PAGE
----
The GGN’s two major partners, the International Union of Geological Sciences (IUGS) and the International Union for Conservation of Nature (IUCN), should be approached in the first instance to gauge their interest in this respect, particularly in terms of hosting the GGN Secretariat. Any proposal on formalising the UNESCO- Geopark relationship should include an analysis of potential partners and summary of consultations held with these organisations.

Measuring and Managing Resources

In addition to exploring external funders, any proposal should clearly demonstrate zero budgetary implications for UNESCO, including in staff time. UNESCO’s existing resource allocation should be used as a baseline, with proposed changes clearly resourced. If the current relationship were to be formalised, this would have implications for UNESCO’s oversight role which would need to be accounted for in resource terms. To establish an accurate baseline of UNESCO resources devoted to Geoparks, a calculation should be made of how much staff time is currently spent attending GGN, EGN and APGN governing meetings, in addition to the dedicated part-time Secretariat.

The majority of resources (financial, in kind and staff time) for Geopark-related activities globally come from individual Geoparks and regional Geoparks networks. The GGN strategy should include guidance on how to focus and utilise these contributions, as well as how any core GGN budget will be spent. While most of these Geopark contributions are voluntary, sites should be encouraged to focus their activities and contributions towards common global objectives as well as regional proprieties. Authority for all budgetary decisions and budget management should be clear in any governance structure.



Full UNESCO branding, as allowed through a UNESCO initiative or programme, must include a commensurate increase in UNESCO oversight. The principles that should be applied in this respect are:

existing governance structures, such as the GGN General Assembly and Bureau should be used to avoid undue disruption and save resources;

lines of reporting and authority between any Geopark governing bodies and UNESCO’s governing bodies should be clear;

the relationship between the Asia Pacific and European Geoparks Networks and any new global governance structure (such as a restructured GGN Assembly) must be clear, particularly in the area of membership approval and renewal;

the process for developing and approving strategy should be clear, including the respective roles of the GGN and UNESCO governing bodies;

UNESCO should have mechanisms to ensure that the strategy of the GGN aligns with its programme and budget (C/5) and medium term strategy (C/4);

UNESCO should be able to take part in Geopark governing body discussions as a full member, including the ability to introduce agenda items;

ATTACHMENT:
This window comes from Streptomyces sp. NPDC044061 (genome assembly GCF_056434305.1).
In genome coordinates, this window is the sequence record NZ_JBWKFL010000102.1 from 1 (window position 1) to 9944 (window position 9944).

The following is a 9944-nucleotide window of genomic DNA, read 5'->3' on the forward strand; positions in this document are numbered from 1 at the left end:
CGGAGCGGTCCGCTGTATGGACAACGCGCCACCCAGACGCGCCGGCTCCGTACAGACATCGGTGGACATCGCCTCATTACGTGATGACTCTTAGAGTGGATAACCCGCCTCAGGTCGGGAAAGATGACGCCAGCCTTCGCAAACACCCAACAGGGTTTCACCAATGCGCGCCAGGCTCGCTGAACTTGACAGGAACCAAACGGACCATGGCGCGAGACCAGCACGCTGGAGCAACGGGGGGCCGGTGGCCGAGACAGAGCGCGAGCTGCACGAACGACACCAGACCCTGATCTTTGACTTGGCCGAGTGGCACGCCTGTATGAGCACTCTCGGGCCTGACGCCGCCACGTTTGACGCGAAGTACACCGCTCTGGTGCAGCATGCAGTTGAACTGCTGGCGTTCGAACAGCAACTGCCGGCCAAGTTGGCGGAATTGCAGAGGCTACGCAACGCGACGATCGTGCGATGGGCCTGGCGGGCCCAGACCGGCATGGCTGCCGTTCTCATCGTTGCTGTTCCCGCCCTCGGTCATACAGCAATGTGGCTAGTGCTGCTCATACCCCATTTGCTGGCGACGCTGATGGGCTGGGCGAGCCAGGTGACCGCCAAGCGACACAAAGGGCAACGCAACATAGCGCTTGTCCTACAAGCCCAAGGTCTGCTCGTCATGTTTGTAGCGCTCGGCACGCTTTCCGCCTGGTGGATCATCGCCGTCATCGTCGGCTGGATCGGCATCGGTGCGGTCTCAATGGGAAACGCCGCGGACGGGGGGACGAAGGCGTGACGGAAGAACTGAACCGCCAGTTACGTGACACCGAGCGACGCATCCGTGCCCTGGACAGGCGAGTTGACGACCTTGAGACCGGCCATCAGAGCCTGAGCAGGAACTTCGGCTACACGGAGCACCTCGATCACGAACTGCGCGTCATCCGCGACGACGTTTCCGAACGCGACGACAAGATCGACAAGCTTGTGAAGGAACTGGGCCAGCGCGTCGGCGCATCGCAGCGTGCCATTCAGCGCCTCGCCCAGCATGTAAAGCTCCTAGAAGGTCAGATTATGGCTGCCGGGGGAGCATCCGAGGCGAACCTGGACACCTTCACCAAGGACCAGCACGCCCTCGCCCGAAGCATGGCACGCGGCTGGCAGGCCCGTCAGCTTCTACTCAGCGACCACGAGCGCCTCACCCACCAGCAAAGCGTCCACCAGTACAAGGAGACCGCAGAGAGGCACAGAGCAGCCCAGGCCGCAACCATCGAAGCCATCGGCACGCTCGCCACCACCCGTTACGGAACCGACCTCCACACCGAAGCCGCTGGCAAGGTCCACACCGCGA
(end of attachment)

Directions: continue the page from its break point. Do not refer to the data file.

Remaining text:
the GGN Secretariat should have clear responsibilities for managing and reporting on the implementation of strategies and budgets;

UNESCO should have the authority to sanction individual sites, including their removal from the network, thus stripping them of their right to use of the UNESCO name. This can be either directly or through a representative body;

regulations governing any UNESCO-Geopark relationship should be in harmony with UNESCO’s current branding directives (34 C/86). Section III.1.2 of these directives is explicit on this requirement.


Quality Control

The GGN employs a robust application and revalidation process which matches or exceeds the standards applied to similar UNESCO sites or programmes. The criteria and guidelines for applying to the GGN are clearly outlined on the GGN website. This includes submitting a detailed application form followed by an evaluation mission. There is a clear timetable for submitting applications and all sites must follow the same process.

Every member of the GGN is reviewed every four years, which includes a written report from the Geopark and a revalidation visit from the GGN. Should the Geopark not fulfil the necessary criteria of the review, recommendations for change are made with a further review in two years time, after which membership may be revoked. There have been six cases of Geoparks being ‘delisted’, which demonstrates that the network is serious about its standards. UNESCO has also been involved in the Geopark governing bodies which have approved all current Geopark applications and revalidation assessments.

There are however areas for improvement. UNESCO’s Geopark guidelines state that UNESCO will notify the relevant National Commission for UNESCO of the outcome of Geopark periodic reviews. This practice is not consistently followed. The Geopark revalidation criteria and application and revalidation forms should also be available on the GGN website, as they are on the EGN website.